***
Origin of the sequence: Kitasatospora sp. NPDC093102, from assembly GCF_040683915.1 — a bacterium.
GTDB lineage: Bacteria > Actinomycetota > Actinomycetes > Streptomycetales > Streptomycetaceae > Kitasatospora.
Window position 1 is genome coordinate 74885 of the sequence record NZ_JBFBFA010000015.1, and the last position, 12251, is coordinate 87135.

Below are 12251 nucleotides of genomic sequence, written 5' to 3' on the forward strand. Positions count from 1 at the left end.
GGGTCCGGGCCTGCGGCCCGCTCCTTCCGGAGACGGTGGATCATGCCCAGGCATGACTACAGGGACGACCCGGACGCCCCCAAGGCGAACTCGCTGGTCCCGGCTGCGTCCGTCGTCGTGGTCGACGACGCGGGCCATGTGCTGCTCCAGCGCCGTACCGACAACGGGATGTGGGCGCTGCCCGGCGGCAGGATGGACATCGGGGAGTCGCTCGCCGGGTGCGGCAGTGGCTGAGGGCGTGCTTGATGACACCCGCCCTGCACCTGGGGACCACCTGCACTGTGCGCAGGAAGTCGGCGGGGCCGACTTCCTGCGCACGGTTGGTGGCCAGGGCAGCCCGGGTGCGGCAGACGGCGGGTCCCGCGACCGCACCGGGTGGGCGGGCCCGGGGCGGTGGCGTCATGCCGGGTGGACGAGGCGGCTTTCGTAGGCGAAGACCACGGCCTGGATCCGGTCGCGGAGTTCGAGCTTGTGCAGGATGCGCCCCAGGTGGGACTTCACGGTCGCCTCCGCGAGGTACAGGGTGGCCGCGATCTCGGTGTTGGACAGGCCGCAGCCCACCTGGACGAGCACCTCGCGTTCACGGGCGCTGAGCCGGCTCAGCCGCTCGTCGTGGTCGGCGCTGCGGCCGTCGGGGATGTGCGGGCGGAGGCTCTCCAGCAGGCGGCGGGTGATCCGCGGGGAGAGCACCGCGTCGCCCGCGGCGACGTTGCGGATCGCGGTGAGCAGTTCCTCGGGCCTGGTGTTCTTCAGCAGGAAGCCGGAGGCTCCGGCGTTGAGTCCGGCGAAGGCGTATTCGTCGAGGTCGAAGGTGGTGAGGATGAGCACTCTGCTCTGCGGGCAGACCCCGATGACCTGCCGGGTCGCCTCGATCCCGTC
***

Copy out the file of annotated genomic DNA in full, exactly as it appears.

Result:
Origin of the sequence: Kitasatospora sp. NPDC093102, from assembly GCF_040683915.1 — a bacterium.
GTDB lineage: Bacteria > Actinomycetota > Actinomycetes > Streptomycetales > Streptomycetaceae > Kitasatospora.
Window position 1 is genome coordinate 74885 of the sequence record NZ_JBFBFA010000015.1, and the last position, 12251, is coordinate 87135.

Below are 12251 nucleotides of genomic sequence, written 5' to 3' on the forward strand. Positions count from 1 at the left end.
GGGTCCGGGCCTGCGGCCCGCTCCTTCCGGAGACGGTGGATCATGCCCAGGCATGACTACAGGGACGACCCGGACGCCCCCAAGGCGAACTCGCTGGTCCCGGCTGCGTCCGTCGTCGTGGTCGACGACGCGGGCCATGTGCTGCTCCAGCGCCGTACCGACAACGGGATGTGGGCGCTGCCCGGCGGCAGGATGGACATCGGGGAGTCGCTCGCCGGGTGCGGCAGTGGCTGAGGGCGTGCTTGATGACACCCGCCCTGCACCTGGGGACCACCTGCACTGTGCGCAGGAAGTCGGCGGGGCCGACTTCCTGCGCACGGTTGGTGGCCAGGGCAGCCCGGGTGCGGCAGACGGCGGGTCCCGCGACCGCACCGGGTGGGCGGGCCCGGGGCGGTGGCGTCATGCCGGGTGGACGAGGCGGCTTTCGTAGGCGAAGACCACGGCCTGGATCCGGTCGCGGAGTTCGAGCTTGTGCAGGATGCGCCCCAGGTGGGACTTCACGGTCGCCTCCGCGAGGTACAGGGTGGCCGCGATCTCGGTGTTGGACAGGCCGCAGCCCACCTGGACGAGCACCTCGCGTTCACGGGCGCTGAGCCGGCTCAGCCGCTCGTCGTGGTCGGCGCTGCGGCCGTCGGGGATGTGCGGGCGGAGGCTCTCCAGCAGGCGGCGGGTGATCCGCGGGGAGAGCACCGCGTCGCCCGCGGCGACGTTGCGGATCGCGGTGAGCAGTTCCTCGGGCCTGGTGTTCTTCAGCAGGAAGCCGGAGGCTCCGGCGTTGAGTCCGGCGAAGGCGTATTCGTCGAGGTCGAAGGTGGTGAGGATGAGCACTCTGCTCTGCGGGCAGACCCCGATGACCTGCCGGGTCGCCTCGATCCCGTC